SFI researchers cheered this October when the Nobel Prize in Physics was awarded to Syukuro Manabe, Klauss Hasselmann, and Giorgio Parisi "for groundbreaking contributions to our understanding of complex systems.”
In July, a virtual SFI. workshop began to investigate new ways of understanding how the brain computes using newly developed ideas in thermodynamics and information theory.
In February. of 2020, a small SFI working group convened to find the third signature of nonextensive statistical mechanics, namely the distribution of energies. They have published their results in a recent paper in the journal Nonlinear Dynamics.
Mathematicians call him an ecologist, ecologists call him a mathematician. SFI External Professor André de Roos is comfortable in interdisciplinary research settings, from Santa Fe to Sweden, where he is currently visiting Umea University's Integrated Science Lab on an H.M. King Carl XVI Gustaf Professorship in Environmental Science.
In an age where it's easier to get on social media than off of it, we still know shockingly little about how the scope, speed, and structure of online communication forums impact beliefs about stock market investing. This October, SFI partners with UBS to host a virtual topical meeting titled “Technology and Risk: Will Speedier and Deliberate Communication Bring Higher Levels of Risk?”
In which SFI President David Krakauer explores narrative, and why its end might not be such a bad thing.
In an article for Nautilus, Simon DeDeo tours concepts like pattern, simplicity, beauty, and universality over the course of a conversation between teacher and student, who ultimately use reason to question reason's own relationship to truth.
“In the still of the Tennessee night, my colleagues and I are watching thousands of dim little orbs of light, moving peacefully in the forest around us. We try to guess where the next flash will appear, but the movements seem erratic, even ephemeral,” writes SFI External Professor Orit Peleg in an op-ed about her research on firefly synchrony for Aeon.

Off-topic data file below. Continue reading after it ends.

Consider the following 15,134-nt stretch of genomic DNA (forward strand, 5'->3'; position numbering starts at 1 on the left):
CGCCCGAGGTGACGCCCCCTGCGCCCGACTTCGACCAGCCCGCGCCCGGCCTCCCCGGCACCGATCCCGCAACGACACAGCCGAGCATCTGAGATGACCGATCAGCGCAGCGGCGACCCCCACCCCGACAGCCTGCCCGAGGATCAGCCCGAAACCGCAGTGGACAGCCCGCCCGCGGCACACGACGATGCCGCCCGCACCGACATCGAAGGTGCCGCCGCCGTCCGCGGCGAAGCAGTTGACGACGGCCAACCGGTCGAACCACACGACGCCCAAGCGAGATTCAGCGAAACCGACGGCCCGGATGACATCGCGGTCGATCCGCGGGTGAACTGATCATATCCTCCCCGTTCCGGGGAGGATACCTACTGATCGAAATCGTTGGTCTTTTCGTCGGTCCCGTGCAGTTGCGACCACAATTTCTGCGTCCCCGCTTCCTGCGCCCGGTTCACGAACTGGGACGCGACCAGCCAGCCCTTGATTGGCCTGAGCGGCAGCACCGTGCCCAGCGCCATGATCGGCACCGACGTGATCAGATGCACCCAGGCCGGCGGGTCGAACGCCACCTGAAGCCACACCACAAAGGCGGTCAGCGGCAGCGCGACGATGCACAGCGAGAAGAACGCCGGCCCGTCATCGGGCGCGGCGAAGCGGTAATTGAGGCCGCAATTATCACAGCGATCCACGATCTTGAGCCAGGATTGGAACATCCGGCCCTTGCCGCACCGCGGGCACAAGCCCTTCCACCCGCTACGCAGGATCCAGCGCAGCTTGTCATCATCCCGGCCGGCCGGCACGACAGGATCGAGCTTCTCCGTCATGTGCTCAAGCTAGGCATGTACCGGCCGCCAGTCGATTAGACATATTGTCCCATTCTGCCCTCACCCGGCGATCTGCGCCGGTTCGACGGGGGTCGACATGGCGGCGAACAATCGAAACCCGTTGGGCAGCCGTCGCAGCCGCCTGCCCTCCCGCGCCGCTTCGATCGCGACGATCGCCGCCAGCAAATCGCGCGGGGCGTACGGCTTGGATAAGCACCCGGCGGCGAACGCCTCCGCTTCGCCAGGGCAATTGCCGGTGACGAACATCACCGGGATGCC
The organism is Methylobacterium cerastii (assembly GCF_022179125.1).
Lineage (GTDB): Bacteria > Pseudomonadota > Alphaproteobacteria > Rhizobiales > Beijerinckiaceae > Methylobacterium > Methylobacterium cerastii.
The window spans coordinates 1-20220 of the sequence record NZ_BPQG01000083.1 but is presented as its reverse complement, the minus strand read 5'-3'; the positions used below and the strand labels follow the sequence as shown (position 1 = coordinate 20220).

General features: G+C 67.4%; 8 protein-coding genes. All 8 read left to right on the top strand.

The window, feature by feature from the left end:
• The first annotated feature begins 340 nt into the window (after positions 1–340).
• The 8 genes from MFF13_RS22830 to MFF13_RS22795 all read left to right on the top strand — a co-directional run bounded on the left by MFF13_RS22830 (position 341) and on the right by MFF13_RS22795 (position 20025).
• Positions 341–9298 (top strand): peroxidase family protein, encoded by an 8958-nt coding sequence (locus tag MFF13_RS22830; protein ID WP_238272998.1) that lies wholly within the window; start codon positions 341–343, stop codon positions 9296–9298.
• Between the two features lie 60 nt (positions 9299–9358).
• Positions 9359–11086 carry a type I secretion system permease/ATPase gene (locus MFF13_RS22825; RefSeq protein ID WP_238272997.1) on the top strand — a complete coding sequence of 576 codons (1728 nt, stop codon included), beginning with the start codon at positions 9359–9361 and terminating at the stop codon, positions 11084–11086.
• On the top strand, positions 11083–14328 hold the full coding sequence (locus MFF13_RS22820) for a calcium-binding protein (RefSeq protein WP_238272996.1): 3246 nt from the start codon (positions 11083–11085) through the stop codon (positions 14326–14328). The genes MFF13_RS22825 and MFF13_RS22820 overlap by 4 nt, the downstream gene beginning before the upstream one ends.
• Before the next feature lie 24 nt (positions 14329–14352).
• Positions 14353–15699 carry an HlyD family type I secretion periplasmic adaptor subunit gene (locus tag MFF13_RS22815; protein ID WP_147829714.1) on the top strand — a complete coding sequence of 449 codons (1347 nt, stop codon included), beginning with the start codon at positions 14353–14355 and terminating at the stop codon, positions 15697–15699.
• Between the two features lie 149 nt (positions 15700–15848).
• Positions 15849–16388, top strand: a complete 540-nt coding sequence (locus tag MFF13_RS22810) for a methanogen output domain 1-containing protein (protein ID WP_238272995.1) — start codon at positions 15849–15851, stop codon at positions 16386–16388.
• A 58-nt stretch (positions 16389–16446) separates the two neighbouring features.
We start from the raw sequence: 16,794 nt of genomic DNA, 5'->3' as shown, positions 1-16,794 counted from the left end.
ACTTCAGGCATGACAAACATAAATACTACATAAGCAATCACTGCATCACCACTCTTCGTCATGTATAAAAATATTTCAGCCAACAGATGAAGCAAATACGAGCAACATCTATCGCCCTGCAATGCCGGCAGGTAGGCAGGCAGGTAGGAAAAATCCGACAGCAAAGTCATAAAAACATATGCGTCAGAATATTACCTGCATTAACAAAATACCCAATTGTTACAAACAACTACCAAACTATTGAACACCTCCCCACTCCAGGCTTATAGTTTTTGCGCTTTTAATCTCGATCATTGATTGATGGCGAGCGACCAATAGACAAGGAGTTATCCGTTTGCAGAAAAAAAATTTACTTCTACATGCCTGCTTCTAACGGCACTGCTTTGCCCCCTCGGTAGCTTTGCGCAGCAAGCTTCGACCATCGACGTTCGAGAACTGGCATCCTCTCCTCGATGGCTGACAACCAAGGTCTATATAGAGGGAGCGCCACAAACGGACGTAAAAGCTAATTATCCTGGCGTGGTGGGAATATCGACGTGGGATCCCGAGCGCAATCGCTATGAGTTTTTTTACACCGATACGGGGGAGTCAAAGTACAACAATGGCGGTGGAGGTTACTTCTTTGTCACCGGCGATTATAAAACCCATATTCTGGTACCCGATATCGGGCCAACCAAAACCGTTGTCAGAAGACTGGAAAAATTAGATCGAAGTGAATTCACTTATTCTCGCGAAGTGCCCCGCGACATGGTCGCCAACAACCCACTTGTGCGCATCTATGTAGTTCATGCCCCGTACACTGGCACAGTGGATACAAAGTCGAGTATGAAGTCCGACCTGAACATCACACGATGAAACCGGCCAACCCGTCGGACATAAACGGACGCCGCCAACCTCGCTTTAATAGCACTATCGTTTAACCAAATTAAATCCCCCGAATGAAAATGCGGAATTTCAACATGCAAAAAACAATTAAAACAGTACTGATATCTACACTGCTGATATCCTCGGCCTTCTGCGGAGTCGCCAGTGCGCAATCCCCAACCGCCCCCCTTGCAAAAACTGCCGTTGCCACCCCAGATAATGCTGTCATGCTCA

Power outages aren’t something we must simply accept in the face of increasingly strong and erratic weather, write SFI External Professor Seth Blumsack in The Conversation, but rather, something utility systems can prepare for. However, this will require different approaches thinking about resilience and different kinds of redundancy.
In a new perspective piece for Nature, SFI External Professor Tina Eliassi-Rad and her co-authors ask how social scientists can investigate algorithmically infused societies, which may require very different methodologies than social sciences have traditionally deployed.
Join us on Wednesday, September 29, at 6:30 p.m. for a film screening and Q&A at the Violet Crown Cinema in Santa Fe.
A new study presents a tool to assess research performance more fairly than the pervasive H-index score, which is commonly used to make hiring decisions in academia.
A new study in Nature, co-authored by SFI External Professor Brian Enquist and others at the University of Arizona, provides the first quantitative assessment of how environmental policies on deforestation, along with forest fires and drought, have impacted the diversity of plants and animals in the Amazon.
Much of modern sleep research has focused on the hormones, cells, and enzymes that regulate how we sleep, and what goes wrong when we can't sleep. But “all of this leaves unanswered the more fundamental question of why we need to sleep in the first place. What, in fact, is sleep’s function?” ask SFI's Van Savage and Geoffrey West in an essay for Aeon magazine.
Archaeologists have long had a dating problem. The radiocarbon analysis typically used to reconstruct past human demographic changes relies on a method easily skewed by radiocarbon calibration curves and measurement uncertainty. And there’s never been a statistical fix that works — until now.
A new book by SFI External Professor Luís Bettencourt provides readers with a solid understanding of the classical models of cities and complex networks, delving into key features of urban areas.
A team of researchers associated with the Evolution of Human Languages program is using a novel technique to comb through the data and to reconstruct major branches in the linguistic tree.